Pryce squeaked past Kilroy by 1,055 votes despite spending $4.7 million to Kilroy’s $2.8 million.

But the Democrats’ ability to take out Pryce could be complicated by a primary.

Both Pryce and Chabot are part of the GOP’s Retain Our Majority Program, which helps the most vulnerable incumbents.

Paula Brooks, who sits on the Franklin County Commission with Kilroy, is talking about seeking the party nomination as well.

The National Republican Congressional Committee said that if Democratic challengers were unable to win in Ohio last year, when Republicans were mired in scandal, they will not fare any better in the Buckeye State next year.

“Those people have already proven they can win in those districts in the most unfavorable environment for Republican candidates in decades,” said Julie Shutley, an NRCC spokeswoman.

Nonetheless, Borntrager said Democrats are looking past seats that they tried to pick up last year.

Regula, who has been the subject of retirement rumors, could find himself in a real race if state Sen. John Boccieri (D) decides to challenge him.

Regula, who is 82, secured an 18th term in November in the Northeastern 16th district after spending $1 million. He captured 59 percent of the vote, but his Democratic opponent, Thomas Shaw, received 41 percent without spending enough money to require filing a report with the Federal Election Commission.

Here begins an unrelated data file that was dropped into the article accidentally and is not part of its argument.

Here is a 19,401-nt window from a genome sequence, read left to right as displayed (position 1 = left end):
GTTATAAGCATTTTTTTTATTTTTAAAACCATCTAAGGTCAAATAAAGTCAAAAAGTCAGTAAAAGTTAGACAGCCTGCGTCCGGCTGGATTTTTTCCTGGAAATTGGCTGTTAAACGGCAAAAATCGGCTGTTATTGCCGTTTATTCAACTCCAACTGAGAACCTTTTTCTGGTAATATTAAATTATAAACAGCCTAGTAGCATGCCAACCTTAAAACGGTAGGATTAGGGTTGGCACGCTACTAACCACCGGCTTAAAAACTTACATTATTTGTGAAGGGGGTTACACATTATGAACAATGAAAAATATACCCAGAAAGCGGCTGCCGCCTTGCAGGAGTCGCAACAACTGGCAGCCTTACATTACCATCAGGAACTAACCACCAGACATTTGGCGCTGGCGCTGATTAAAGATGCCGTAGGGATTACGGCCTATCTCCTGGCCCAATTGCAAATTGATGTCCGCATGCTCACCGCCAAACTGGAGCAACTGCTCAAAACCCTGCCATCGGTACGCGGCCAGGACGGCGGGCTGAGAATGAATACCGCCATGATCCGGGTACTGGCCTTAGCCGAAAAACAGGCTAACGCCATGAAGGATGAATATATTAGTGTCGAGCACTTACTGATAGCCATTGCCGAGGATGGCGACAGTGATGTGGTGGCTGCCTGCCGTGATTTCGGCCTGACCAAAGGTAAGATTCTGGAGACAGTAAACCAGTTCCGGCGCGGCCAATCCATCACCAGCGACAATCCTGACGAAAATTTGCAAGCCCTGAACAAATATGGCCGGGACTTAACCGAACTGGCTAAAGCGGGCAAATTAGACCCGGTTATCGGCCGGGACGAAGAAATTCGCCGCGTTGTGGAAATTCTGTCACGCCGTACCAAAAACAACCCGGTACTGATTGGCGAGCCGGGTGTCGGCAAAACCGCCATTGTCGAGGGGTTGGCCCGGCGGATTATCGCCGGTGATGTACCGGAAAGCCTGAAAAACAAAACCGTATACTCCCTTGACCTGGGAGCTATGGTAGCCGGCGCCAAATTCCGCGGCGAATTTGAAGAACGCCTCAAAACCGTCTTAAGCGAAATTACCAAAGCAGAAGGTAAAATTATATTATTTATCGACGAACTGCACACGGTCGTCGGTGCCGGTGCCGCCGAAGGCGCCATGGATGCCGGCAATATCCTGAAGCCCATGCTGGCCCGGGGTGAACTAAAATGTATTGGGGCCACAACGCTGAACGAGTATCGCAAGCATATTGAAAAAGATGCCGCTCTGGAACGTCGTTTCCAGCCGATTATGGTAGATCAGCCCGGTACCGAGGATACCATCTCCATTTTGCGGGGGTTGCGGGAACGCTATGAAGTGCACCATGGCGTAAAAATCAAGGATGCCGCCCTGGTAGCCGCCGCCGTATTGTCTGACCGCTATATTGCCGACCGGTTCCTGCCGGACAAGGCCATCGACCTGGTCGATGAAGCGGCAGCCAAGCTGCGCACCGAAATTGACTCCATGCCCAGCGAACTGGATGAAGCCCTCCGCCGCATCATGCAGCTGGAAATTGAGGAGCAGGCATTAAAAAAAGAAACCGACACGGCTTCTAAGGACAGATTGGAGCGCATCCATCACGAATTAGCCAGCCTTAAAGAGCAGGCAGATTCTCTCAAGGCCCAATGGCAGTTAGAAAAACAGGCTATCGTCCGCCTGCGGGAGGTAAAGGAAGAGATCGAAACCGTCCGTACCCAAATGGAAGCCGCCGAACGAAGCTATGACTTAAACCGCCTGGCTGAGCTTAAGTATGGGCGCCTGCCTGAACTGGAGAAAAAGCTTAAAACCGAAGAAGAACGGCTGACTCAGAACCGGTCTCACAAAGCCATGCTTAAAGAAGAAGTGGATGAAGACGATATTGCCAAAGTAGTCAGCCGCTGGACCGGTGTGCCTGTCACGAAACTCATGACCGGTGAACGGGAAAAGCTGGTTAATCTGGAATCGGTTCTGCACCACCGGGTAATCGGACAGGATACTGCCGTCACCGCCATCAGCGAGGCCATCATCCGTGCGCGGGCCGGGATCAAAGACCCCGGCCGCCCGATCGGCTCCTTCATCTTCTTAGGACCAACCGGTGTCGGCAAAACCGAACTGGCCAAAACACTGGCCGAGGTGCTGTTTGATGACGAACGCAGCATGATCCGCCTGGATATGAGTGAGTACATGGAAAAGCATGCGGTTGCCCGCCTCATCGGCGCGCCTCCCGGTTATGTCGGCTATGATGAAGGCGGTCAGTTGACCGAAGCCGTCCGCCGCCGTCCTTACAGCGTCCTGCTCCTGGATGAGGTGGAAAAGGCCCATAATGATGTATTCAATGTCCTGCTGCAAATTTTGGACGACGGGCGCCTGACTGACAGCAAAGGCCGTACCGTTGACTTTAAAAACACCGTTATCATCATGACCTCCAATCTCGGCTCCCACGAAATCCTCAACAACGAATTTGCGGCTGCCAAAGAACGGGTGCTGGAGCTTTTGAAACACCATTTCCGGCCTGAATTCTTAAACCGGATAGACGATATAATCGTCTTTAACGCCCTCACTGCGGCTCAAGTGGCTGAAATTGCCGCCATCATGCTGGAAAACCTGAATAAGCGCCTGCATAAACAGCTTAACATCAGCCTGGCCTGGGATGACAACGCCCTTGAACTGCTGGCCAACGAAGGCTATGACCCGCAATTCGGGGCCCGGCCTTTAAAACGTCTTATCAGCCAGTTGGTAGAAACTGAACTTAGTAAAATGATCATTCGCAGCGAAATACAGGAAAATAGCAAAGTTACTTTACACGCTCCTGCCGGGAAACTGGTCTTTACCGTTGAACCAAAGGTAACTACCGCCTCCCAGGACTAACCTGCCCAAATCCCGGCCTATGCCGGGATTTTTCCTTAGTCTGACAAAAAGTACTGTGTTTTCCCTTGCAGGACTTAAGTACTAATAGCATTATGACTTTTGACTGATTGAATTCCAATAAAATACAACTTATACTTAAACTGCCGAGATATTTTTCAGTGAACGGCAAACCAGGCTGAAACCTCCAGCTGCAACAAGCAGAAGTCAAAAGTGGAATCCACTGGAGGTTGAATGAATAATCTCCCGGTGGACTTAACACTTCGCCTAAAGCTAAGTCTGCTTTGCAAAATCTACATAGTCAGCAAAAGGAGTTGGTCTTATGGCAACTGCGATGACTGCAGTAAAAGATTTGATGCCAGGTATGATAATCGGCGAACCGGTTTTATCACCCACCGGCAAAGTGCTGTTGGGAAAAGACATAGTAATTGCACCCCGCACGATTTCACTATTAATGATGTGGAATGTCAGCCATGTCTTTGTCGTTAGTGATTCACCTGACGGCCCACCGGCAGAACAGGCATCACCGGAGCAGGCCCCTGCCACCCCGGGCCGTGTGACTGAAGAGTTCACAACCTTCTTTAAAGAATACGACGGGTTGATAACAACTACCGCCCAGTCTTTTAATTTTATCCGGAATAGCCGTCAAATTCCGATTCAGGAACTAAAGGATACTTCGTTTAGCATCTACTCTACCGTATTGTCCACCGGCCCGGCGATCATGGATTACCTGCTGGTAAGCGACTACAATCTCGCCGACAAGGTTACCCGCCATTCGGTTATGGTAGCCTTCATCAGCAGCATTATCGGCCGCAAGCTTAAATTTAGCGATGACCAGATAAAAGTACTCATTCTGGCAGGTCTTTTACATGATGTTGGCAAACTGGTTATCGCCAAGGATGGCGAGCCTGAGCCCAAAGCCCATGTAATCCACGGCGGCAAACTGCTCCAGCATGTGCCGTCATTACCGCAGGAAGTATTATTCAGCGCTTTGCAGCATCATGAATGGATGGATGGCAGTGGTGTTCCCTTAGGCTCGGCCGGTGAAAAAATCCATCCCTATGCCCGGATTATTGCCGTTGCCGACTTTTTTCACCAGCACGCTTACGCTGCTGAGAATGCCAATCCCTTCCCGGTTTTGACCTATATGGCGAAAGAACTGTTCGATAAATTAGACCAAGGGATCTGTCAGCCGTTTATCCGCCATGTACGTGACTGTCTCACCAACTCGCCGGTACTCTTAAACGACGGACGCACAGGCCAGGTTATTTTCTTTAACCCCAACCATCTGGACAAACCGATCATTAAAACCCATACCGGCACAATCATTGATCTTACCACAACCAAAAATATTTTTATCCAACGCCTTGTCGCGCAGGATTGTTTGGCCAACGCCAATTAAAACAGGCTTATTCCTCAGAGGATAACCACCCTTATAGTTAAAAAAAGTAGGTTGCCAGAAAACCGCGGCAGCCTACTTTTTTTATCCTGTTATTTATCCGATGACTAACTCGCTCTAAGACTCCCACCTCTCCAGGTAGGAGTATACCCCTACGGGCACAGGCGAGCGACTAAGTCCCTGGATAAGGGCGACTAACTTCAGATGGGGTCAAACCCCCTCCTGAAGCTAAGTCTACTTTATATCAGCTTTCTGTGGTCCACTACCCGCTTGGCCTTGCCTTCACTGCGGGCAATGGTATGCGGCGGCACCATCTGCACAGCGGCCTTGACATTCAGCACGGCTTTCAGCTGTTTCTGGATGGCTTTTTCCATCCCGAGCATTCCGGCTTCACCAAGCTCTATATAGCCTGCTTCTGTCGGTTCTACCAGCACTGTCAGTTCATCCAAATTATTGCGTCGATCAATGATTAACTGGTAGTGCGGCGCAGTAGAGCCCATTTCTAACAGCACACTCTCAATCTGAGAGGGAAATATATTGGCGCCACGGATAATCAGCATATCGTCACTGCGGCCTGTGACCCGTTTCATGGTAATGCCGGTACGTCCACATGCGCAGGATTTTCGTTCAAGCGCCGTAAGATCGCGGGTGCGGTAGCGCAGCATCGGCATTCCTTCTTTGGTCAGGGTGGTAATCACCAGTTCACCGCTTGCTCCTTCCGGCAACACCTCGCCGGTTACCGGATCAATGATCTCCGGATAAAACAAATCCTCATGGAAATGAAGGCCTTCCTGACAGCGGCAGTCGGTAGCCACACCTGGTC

LaTourette is another GOP incumbent who Borntrager said has been skating by without any real opposition in his 12 years in Congress.

LaTourette spent $1.4 million in the 14th district, which sits in the far Northeastern corner of Ohio, to win a seventh term. He took 58 percent of the vote while Democrat Lewis Katz received 39 percent and only spent $227,000.

With the presidential candidates pouring money into Ohio and no other statewide races on the ballot in 2008, Borntrager said the state “is going to see a lot of attention on its Congressional races.”

Borntrager declined to name potential challengers for either Tiberi or LaTourette but said party officials have “been talking with folks down there” in LaTourette’s district.

Tiberi, “with the right candidate,” also could be vulnerable, he said.

Tiberi spent $3 million last year and received 58 percent of the vote. Ex-Rep. Bob Shamansky (D) spent $1.7 million and took 42 percent.

“The DCCC is now throwing darts at a Congressional map and calling them targets,” the NRCC’s Shutley said. “The reality is that the Republican Party has a much more favorable political landscape for pickups in ’08 and with the record that [Speaker] Nancy Pelosi’s (Calif.) Democrat Party is tallying up, they are going to have some real problems on their hands.

“They should focus on their own Members instead of our incumbents that have proven they can survive even the most debilitating of political climates,” she added.

Borntrager acknowledged that his party will have to work hard to defend Rep. Zack Space (D), who won the heavily Republican 18th district, formerly held by disgraced Rep. Bob Ney (R), with 62 percent of the vote. Many voters undoubtedly took their anger with Ney out on Space’s GOP opponent, Joy Padgett.

Correction: March 30, 2007
The March 27 article “DCCC Targeting Chabot in Ohio” gave the incorrect name for Rep. Steve LaTourette’s Democratic challenger in 2006. It was Lewis Katz.